Last Minute Gifts

I look at the calendar – two days left to find last-minute gifts. I search my mind. I search the mall. I find nothing. I surf the web, and find too much, too late.

The last-minute gifts are usually for people who mean the most to me. For those not close to me, gifts are easier – I detach, I see my gesture as more important than the actual gift. But, when emotion is strong, I make the actual gift more important than my gesture.  Attached to the reaction – wanting surprise/happiness – hoping to avoid disappointed/indifferent. I look for the “perfect” gift. When I don’t know what to get, I stress. Procrastinate. Two days before the holiday, panic forces a decision. I buy something way too expensive to over-compensate, know it wasn’t what the other person really wanted, but I was too afraid, to say – the truth.

I thought, I should know, what is perfect for someone I love. Inexcusable, that a person I love, is on my last-minute  list. I thought the truth of that, was tacky. But Flying, I learn, in my struggle with perfection, that there is peace in surrender. That there is freedom in truth.

It’s okay, to say, I fell behind. I procrastinated, seeking something special and was caught in perfection. It’s okay, to say, I found this, didn’t order it early enough; it will arrive after Christmas. OR  I found your gift, the cost is exorbitant –  I will send it, after Christmas, when it is half price. OR Tell me, what you’d like. OR I haven’t been well – I’d love, to have a gift exchange next month, when I am back on my feet.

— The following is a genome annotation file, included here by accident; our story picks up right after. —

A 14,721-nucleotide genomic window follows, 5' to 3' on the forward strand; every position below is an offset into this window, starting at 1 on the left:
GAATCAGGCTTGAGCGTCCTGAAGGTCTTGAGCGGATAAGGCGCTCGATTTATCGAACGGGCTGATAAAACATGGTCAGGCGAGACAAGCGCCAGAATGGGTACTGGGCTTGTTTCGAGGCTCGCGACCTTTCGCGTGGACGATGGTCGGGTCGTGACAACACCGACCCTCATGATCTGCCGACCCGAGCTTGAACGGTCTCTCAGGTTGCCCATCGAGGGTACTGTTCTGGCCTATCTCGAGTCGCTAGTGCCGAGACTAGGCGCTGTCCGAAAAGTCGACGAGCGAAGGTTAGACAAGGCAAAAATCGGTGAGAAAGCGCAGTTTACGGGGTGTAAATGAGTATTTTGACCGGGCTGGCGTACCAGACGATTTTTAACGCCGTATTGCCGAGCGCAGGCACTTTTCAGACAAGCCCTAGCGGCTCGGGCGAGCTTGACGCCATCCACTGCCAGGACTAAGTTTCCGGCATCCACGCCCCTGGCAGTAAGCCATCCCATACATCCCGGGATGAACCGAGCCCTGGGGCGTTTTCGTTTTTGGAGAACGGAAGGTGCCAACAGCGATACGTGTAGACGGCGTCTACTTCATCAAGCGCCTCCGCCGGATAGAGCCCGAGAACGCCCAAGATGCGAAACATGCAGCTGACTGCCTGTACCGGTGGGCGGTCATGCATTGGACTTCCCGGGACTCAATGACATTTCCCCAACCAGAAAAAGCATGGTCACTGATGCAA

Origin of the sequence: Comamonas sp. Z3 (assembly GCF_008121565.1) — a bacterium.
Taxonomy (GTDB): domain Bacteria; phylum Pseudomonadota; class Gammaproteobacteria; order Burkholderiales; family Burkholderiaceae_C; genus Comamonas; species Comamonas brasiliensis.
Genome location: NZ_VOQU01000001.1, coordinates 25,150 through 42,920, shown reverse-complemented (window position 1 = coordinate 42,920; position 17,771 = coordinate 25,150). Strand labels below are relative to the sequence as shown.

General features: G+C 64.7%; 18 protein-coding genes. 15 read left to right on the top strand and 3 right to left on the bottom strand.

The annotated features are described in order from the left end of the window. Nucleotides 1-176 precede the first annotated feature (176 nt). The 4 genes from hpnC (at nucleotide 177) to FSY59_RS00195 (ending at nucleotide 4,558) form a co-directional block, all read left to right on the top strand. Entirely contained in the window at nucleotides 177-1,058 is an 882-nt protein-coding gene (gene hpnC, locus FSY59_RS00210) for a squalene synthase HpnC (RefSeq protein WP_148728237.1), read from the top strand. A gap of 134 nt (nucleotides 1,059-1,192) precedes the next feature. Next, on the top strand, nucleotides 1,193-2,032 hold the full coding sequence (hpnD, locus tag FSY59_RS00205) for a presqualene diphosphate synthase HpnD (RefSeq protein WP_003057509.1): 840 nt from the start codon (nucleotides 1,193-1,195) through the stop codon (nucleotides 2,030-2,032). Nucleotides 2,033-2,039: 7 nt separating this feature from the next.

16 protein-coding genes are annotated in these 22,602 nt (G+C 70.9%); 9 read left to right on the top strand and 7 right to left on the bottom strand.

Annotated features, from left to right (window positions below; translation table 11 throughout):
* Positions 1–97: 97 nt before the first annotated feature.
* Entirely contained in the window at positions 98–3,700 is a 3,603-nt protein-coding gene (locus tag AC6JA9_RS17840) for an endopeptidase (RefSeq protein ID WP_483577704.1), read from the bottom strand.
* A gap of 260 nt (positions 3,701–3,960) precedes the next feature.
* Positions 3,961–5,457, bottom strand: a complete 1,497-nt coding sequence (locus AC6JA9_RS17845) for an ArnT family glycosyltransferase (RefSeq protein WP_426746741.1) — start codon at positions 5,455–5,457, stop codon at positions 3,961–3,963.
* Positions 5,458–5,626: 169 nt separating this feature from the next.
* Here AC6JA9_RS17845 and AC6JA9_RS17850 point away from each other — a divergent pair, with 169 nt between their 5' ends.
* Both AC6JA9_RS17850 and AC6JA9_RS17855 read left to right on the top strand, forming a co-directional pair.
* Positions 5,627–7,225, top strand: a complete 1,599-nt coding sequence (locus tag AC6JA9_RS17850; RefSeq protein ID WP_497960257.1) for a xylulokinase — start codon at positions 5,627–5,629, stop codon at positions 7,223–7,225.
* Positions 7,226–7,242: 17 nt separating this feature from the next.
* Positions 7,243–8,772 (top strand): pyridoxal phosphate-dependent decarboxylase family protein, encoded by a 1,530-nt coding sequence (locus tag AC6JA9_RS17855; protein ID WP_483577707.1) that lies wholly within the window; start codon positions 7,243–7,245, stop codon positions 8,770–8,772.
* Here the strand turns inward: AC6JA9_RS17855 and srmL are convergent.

The reaction? I am broke  – would you mind not exchanging? OR I am away until after Christmas so  –  save rush-shipping money and my neighbor will not have to drag packages inside. OR Let’s forget the gifts and go out to dinner next month – that would be nicer.

Not one person said – it’s terrible, that you’ve not gotten my gift. No one said, it’s rude.   No one scolded me for disorganization or said I am disappointed in your imperfection.   No one lectured me, for being sick or broke.

And I realized – I am the one, who says to me – those miserable things. It is me, who will not give grace to my imperfection. It is me, who has no compassion for myself. I thought showing respect for others, meant giving it all, perfectly. That’s because I only found respect for myself, in doing it all, perfectly.

Releasing gift-perfection, with honesty,  I can give the truth, with love. It’s in that moment, of Flying, that the real gift appears.

Susan

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